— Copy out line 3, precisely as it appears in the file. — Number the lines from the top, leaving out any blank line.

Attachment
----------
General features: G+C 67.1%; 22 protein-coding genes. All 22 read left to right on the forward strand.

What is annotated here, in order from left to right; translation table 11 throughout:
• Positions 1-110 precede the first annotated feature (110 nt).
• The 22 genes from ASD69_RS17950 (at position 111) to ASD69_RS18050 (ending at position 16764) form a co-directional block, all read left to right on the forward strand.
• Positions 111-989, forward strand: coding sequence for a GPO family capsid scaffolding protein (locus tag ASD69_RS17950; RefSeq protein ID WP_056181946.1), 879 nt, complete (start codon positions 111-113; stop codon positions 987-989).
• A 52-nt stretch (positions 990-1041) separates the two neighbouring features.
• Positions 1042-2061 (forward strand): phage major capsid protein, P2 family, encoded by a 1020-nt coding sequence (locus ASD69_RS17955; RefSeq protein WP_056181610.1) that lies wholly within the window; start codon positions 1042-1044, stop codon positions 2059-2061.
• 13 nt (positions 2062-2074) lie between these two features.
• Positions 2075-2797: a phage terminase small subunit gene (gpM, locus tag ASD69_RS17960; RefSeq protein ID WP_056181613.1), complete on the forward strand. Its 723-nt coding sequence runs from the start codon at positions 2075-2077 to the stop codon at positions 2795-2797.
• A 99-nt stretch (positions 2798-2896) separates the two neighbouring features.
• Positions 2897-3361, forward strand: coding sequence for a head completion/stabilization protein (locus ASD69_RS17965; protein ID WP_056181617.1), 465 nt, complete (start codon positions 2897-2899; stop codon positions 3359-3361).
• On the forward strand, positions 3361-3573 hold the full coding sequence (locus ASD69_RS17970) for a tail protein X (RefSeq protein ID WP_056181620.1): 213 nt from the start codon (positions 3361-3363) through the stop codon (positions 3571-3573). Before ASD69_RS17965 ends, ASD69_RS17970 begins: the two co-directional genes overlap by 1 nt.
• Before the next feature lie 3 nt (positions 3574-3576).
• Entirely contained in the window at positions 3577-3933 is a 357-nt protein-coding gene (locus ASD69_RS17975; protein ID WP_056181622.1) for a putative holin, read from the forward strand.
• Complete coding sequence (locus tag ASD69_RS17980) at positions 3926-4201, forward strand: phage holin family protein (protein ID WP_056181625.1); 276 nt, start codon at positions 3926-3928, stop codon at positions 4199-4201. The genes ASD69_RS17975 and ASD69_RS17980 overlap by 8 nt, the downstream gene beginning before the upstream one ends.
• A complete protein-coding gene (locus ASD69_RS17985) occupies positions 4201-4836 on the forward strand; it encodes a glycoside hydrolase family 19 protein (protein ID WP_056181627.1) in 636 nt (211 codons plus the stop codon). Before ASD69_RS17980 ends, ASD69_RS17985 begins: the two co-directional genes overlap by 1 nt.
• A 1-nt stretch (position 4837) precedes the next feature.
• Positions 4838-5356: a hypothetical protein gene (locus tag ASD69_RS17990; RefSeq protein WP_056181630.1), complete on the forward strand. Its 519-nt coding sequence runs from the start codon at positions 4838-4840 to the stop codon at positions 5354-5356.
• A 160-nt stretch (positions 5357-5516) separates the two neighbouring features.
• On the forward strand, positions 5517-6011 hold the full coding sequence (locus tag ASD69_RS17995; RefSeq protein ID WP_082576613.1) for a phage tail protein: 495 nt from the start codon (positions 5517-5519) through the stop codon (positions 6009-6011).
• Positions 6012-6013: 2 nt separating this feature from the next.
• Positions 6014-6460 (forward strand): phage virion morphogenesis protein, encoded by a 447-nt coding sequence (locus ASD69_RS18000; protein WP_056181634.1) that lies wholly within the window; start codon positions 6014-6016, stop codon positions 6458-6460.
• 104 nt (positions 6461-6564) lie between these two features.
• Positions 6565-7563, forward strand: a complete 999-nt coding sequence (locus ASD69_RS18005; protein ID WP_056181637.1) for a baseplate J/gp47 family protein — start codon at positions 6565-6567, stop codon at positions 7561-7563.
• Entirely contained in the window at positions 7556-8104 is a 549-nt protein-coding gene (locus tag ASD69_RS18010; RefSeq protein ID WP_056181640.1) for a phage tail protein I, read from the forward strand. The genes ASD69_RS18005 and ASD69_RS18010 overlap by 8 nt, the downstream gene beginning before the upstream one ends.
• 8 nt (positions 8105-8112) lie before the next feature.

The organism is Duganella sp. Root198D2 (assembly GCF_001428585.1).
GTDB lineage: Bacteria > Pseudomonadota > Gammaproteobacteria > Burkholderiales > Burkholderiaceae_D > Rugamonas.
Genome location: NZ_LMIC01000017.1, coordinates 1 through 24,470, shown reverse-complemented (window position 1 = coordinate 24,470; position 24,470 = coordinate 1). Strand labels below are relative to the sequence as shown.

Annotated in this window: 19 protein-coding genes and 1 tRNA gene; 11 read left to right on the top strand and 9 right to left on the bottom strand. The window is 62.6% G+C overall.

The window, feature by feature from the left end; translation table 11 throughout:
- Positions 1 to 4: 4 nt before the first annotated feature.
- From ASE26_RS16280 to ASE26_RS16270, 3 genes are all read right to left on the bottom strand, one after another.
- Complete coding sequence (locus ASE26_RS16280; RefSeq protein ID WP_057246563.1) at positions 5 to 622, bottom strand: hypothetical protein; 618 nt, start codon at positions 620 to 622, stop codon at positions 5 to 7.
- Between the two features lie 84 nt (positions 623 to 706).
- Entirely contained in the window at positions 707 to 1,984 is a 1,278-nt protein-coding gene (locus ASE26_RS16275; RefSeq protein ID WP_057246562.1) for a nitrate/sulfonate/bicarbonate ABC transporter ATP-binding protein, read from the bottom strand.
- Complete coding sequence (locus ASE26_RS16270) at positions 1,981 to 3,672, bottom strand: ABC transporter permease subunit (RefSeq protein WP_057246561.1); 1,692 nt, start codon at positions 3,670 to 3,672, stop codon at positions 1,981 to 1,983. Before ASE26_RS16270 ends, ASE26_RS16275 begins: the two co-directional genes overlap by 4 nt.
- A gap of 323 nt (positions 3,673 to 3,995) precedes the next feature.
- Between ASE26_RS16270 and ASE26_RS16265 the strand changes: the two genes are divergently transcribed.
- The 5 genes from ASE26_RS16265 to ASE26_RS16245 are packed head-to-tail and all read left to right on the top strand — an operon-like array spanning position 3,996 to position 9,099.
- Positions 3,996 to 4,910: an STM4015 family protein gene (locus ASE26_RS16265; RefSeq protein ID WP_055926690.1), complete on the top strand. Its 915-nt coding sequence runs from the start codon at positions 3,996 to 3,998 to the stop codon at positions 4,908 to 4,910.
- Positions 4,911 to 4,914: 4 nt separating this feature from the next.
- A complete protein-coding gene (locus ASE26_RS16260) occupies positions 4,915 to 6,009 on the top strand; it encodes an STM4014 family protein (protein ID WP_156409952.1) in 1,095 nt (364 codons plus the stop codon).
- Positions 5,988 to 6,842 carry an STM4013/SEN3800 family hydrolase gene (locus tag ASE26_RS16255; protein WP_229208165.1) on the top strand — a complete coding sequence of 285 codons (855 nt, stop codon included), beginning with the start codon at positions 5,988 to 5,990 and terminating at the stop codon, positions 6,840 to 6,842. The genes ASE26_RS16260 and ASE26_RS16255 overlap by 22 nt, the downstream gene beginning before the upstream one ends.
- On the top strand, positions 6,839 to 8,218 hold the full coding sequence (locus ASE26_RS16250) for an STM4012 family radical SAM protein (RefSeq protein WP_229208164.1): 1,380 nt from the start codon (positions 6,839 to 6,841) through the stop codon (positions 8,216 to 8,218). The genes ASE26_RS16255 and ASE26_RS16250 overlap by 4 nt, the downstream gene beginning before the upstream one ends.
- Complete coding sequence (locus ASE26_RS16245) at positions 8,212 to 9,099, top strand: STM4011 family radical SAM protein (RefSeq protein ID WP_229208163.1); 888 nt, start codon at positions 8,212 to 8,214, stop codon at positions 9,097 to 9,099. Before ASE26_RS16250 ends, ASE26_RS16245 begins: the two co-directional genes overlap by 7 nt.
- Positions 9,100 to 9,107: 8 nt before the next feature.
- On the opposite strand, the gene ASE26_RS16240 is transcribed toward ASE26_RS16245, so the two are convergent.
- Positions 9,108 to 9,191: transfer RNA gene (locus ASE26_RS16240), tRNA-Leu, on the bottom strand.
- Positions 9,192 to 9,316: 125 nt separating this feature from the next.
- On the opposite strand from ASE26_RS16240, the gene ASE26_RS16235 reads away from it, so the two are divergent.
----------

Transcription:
• Positions 1-110 precede the first annotated feature (110 nt).